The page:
Steinbeck began with primary tales that come from the first section of Mallory's text, entitled 'The Tale of King Arthur'. This tale in fact only covers the early part of Arthur's life - the search for the Holy Grail and the final battle of the death of Arthur are not included here, as they were in separate sections of Mallory's text, from which Steinbeck did not live to complete translations.
This story includes the tale of Merlin, including Merlin's 'death', Uther Pendragon and the birth of Arthur, the sword-in-the-stone event, the wedding of Arthur and Guinevere, the advent and plotting of Morgan Le Fay, and tales of three knights - Gawain, Ewain, and Marhalt. From another text of Mallory's comes 'The Noble Tale of Sir Lancelot of the Lake', including the beginning part of the love affair of Lancelot and Guinevere.
Read more ›
Comment Was this review helpful to you? Yes No Sending feedback...
Thank you for your feedback. If this review is inappropriate, please let us know.
Sorry, we failed to record your vote. Please try again
3 of 4 people found the following review helpful By Kurt Messick HALL OF FAME on 21 Feb. 2006
Format: Paperback
John Steinbeck is noted for many things - The Grapes of Wrath, Of Mice and Men, East of Eden, The Pearl, Cannery Row; he won the Nobel Prize for Literature in 1962 - most are not familiar with (or are unaware of) his literary life beyond novels. Steinbeck was an avid reader, reviewer, and turned the occasional time to translation. That is where this text comes in - Steinbeck had a long passion for the Arthurian legends. In 1958-59, he began the (still unfinished) task of reworking the tales of Arthur and his knights, spending time in England with the famous Winchester manuscripts of Mallory's 'Le Morte d'Arthur', and continuing his work in various stops and starts until his death in 1968. The text here is unfinished, and for some part unedited by Steinbeck; his literary heirs have kept the project more or less as Steinbeck left it. Hence, only part of the tales of Arthur are included here.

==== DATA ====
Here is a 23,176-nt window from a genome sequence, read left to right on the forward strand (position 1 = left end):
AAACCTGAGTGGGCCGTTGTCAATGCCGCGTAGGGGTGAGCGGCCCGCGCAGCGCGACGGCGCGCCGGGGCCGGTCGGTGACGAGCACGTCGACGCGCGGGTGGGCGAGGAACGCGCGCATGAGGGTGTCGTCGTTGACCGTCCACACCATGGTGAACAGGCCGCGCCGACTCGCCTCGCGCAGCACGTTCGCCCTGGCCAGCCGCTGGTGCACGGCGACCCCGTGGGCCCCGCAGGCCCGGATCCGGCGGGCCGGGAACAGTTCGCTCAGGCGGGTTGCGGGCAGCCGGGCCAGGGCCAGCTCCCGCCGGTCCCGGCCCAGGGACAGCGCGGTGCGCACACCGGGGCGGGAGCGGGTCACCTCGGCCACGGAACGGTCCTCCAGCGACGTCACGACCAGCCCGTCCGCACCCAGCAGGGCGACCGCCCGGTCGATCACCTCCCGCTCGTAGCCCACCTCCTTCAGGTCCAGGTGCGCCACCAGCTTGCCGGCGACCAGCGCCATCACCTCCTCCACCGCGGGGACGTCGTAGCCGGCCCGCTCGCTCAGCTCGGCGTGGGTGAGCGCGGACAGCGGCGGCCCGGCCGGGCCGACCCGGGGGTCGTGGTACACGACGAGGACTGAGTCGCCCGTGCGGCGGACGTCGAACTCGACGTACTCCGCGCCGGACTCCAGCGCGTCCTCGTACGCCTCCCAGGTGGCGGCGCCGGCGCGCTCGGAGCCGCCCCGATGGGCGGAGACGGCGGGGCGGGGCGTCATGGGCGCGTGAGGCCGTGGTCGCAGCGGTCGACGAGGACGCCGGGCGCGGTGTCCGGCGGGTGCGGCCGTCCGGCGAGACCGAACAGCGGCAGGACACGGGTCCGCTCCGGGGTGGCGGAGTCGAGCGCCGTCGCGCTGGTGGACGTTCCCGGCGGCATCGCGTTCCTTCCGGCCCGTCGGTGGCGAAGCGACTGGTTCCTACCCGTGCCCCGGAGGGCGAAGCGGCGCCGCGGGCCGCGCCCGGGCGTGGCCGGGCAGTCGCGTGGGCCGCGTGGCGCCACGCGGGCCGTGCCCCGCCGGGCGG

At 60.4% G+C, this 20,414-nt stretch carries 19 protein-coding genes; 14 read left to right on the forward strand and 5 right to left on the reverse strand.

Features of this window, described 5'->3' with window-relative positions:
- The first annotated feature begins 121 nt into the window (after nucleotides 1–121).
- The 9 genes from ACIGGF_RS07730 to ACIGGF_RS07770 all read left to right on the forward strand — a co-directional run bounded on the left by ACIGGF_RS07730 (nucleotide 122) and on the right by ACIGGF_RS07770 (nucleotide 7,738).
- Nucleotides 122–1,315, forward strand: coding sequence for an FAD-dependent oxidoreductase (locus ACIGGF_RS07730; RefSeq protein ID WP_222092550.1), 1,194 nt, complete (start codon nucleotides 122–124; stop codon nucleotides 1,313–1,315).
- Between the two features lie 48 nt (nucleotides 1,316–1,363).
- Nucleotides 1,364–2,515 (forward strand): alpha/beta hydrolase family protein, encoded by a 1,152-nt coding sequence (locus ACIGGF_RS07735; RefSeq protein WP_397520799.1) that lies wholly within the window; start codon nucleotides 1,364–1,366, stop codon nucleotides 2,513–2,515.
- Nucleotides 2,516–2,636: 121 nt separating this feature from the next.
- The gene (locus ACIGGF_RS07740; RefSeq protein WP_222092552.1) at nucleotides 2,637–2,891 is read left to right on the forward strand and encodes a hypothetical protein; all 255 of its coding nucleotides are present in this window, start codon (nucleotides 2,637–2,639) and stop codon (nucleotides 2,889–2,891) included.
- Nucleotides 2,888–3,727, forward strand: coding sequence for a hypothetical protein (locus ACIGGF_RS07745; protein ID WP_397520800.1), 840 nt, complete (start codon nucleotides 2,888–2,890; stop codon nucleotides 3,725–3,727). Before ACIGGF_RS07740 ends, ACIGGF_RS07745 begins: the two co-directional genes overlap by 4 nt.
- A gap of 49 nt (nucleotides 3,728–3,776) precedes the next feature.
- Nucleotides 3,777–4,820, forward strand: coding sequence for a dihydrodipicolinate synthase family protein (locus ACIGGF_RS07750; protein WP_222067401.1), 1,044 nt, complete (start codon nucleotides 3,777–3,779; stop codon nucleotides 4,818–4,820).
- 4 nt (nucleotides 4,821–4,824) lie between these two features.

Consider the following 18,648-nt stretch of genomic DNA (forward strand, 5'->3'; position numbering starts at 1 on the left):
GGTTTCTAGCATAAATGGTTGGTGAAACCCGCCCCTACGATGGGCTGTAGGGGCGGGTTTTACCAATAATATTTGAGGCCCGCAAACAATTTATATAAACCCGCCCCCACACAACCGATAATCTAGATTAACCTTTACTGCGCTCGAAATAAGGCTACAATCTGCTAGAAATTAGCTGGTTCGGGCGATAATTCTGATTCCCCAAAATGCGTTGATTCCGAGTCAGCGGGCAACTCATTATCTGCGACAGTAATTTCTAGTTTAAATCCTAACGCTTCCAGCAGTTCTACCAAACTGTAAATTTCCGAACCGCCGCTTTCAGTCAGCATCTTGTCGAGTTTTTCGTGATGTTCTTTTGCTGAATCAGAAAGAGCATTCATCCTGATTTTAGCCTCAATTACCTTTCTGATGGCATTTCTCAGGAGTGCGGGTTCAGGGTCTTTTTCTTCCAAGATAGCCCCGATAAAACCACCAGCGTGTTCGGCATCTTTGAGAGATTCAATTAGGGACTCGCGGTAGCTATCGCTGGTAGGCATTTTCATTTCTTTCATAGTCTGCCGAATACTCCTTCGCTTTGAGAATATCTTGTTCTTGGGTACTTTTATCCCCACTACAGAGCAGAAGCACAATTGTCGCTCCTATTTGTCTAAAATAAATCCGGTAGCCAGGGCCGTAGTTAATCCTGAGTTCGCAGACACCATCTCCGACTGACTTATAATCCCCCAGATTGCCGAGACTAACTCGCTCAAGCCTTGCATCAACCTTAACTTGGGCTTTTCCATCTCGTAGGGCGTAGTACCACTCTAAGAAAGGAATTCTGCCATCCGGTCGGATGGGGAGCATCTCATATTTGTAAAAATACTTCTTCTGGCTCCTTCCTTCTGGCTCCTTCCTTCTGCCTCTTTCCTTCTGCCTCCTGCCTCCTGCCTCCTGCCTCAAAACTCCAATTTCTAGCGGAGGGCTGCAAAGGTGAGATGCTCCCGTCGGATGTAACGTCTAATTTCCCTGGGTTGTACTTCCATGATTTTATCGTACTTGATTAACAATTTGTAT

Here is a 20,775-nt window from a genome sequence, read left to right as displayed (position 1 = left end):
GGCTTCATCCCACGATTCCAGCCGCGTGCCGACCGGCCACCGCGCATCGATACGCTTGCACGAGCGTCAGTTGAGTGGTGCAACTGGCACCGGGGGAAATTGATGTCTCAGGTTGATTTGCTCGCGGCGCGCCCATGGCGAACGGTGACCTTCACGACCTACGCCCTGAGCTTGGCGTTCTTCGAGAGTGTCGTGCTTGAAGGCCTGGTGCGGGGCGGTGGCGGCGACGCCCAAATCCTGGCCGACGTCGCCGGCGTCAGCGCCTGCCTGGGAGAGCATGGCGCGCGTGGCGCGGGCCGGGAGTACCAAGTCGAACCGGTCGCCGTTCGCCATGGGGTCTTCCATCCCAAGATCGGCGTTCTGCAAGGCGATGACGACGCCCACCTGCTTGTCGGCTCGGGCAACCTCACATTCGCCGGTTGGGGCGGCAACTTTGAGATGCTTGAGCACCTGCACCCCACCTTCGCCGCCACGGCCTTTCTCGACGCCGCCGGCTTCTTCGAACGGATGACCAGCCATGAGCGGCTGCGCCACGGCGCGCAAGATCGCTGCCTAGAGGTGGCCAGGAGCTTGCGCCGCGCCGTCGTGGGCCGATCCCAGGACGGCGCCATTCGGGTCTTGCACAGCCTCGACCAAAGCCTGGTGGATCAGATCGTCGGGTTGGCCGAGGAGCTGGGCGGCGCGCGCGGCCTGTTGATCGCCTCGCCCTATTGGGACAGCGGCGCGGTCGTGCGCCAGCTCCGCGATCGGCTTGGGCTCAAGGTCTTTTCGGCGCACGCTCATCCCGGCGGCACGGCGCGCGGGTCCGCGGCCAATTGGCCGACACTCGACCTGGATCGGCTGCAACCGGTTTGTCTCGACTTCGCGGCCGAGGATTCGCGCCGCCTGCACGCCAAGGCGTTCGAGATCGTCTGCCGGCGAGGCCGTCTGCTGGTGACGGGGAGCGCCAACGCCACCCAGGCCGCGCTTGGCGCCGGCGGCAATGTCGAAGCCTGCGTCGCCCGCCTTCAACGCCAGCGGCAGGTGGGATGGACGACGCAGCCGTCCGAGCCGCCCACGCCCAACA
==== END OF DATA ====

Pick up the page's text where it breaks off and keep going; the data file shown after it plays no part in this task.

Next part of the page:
Steinbeck began with primary tales that come from the first section of Mallory's text, entitled 'The Tale of King Arthur'. This tale in fact only covers the early part of Arthur's life - the search for the Holy Grail and the final battle of the death of Arthur are not included here, as they were in separate sections of Mallory's text, from which Steinbeck did not live to complete translations.
This story includes the tale of Merlin, including Merlin's 'death', Uther Pendragon and the birth of Arthur, the sword-in-the-stone event, the wedding of Arthur and Guinevere, the advent and plotting of Morgan Le Fay, and tales of three knights - Gawain, Ewain, and Marhalt. From another text of Mallory's comes 'The Noble Tale of Sir Lancelot of the Lake', including the beginning part of the love affair of Lancelot and Guinevere.
Read more ›
Comment Was this review helpful to you? Yes No Sending feedback...
Thank you for your feedback. If this review is inappropriate, please let us know.
Sorry, we failed to record your vote. Please try again


Feedback